The French Connection and the gritty realism of the 70s | Hollywood Suite

The French Connection and the gritty realism of the 70s

<i>The French Connection</i> and the gritty realism of the 70s

The movies of the 70s are known for their gritty realism. With 5 Oscar wins and second place at the box office that year, William Friedkin’s The French Connection paved the way for that trend by turning the classic cops-chasing-criminals movie genre on its head with innovation and style.

In 1971, with the Vietnam War spreading, unemployment and inflation rising, markets in turmoil, and poverty and violence gripping major cities, the public was growing tired of the polished slickness peddled by politicians, advertisers and movie producers. Audiences were hungry for truth and for honest representations of real life. Director William Friedkin, felt the same way and wanted to use the techniques he had utilized as a documentarian to bring to life Robin Moore’s 1969 non-fiction book about New York Cops who busted a major drug ring.


First, Friedkin cast Gene Hackman, who at 40 looked and acted more like a real cop than a Hollywood leading man. He also chose to cast all but a handful of leads in his movie with real off-duty cops, and use the real citizens of New York, often without their knowledge, as extras. Eddie Egan and Sonny Grosso, the NYPD detectives who inspired the film, were on set as consultants, ensuring the film stayed true to life.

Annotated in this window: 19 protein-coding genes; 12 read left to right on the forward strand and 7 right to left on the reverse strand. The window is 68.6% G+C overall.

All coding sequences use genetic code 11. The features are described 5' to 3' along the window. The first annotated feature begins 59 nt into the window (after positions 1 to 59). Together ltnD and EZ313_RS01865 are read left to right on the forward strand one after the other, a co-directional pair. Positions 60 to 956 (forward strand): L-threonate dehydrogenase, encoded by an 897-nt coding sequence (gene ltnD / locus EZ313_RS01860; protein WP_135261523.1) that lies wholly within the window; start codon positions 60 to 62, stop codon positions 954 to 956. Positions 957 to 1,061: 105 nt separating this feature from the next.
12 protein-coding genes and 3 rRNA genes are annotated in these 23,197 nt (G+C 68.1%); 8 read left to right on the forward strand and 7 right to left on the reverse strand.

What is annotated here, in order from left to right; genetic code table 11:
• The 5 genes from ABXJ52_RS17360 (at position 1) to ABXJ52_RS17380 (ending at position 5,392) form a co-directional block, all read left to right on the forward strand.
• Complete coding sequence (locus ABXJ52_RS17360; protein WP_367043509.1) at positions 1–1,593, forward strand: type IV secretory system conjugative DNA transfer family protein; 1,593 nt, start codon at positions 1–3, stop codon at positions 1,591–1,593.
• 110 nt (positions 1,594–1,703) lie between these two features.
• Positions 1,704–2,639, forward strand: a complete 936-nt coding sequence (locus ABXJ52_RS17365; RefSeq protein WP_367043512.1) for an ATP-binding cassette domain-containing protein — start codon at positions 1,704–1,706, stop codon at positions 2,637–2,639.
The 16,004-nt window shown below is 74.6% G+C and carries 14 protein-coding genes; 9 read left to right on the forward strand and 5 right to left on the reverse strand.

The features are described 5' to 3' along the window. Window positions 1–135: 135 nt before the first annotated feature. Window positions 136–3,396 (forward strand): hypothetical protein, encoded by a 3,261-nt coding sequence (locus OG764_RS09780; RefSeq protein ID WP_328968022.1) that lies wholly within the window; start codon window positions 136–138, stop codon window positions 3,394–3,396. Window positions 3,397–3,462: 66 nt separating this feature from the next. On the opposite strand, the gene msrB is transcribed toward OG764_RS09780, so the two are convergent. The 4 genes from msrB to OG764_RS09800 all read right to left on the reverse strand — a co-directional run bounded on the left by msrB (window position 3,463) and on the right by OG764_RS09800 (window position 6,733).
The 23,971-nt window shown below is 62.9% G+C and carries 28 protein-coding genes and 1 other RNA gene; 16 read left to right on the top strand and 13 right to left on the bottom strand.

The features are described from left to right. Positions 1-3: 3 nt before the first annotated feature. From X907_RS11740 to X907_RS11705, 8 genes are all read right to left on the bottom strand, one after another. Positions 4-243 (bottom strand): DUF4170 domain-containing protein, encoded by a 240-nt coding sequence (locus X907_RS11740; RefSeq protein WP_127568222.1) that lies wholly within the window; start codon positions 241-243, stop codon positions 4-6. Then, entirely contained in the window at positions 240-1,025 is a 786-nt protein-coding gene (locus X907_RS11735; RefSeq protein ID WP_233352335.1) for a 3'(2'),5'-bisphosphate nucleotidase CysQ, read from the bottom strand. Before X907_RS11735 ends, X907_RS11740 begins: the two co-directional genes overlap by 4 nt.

The realism also extended to how he chose to shoot the action. Friedkin made The French Connection feel like a documentary by not telling his cameramen how the action would unfold, forcing them to move, run and adapt based on the actors’ choices. He didn’t use a traditional dolly, instead opting for a wheelchair, which gave foot chase sequences a more frenetic and thrilling feel.


Most memorably, Friedkin staged the massive car chase between Hackman’s Popeye Doyle and a subway train without proper permits, with Hackman himself driving the car rigged with cameras and relying on off-duty cops and stunt drivers to pull off the various near misses. The chaos of non-actor pedestrians, actual danger and some real car accidents give the chase the heart-pounding realism of actual police work.

A lot of these techniques couldn’t be used today for legal and safety reasons, but The French Connection inspired generations of action directors to use realism to breathe life into their films. Movies like Serpico, Apocalypse Now, Top Gun and Saving Private Ryan were directly influenced by The French Connection, and in their own way, worked to inject the real feeling of participating in the action into their production.


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